I make the following statement based only on a limited number of

calculations. I was unable to find any web references. Has anyone come

across anything like this?

For any two consecutive positive even integers A and B, there exists at

least one set of three consecutive primes C<D<E such that A equals (D-C)

and B equals (E-D) OR that A equals (E-D) and B equals (D-C).

For example for the 2 consecutive even integers A=2 and B=4, the 3

consecutive primes are C=5, D=7 and E=11.

For the 2 consecutive even integers A=10 and B=12, the 3 consecutive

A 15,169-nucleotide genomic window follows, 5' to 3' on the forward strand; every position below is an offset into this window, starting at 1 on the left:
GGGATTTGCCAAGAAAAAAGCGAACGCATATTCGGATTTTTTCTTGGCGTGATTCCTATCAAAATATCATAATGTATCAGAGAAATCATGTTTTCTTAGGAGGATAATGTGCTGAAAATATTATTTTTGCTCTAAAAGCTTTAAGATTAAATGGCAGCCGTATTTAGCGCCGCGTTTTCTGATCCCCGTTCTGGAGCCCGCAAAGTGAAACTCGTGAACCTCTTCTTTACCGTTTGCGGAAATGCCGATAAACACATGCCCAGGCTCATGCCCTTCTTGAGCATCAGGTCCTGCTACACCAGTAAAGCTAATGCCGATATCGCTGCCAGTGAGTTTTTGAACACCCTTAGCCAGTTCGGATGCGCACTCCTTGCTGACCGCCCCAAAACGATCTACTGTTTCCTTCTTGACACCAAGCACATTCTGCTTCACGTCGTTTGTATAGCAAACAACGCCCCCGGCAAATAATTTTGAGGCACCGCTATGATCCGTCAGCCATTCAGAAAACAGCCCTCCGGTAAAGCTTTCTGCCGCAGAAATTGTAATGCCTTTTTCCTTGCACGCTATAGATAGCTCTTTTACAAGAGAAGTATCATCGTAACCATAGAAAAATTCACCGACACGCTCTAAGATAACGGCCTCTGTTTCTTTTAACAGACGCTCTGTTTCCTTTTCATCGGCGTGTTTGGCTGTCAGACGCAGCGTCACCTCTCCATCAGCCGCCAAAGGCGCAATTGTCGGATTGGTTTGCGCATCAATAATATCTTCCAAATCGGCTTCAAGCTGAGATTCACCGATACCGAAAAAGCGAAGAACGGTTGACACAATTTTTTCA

primes are C=619, D=631 and E=641.

For the 2 consecutive even integers A=94 and B=96, the 3 consecutive

primes are C=327418141, D=327418237 and E=327418331.

I tested all pairs of consecutive even integers (2, 4) to (98, 100). Each

pair had a matching prime triad. As expected, the larger the pair of

consecutive even integers, the longer it takes to find the triad. I have

only limited access to a computer so I stopped checking.

My reason for posting this is to ask whether there is a neat way of

selecting ranges of primes among which one would be most likely to find a

record triad example, assuming the statement is true. Also I thought this

idea of "twin gaps" might interest someone in the group. Thanks folks for

your time.

Bill Sindelar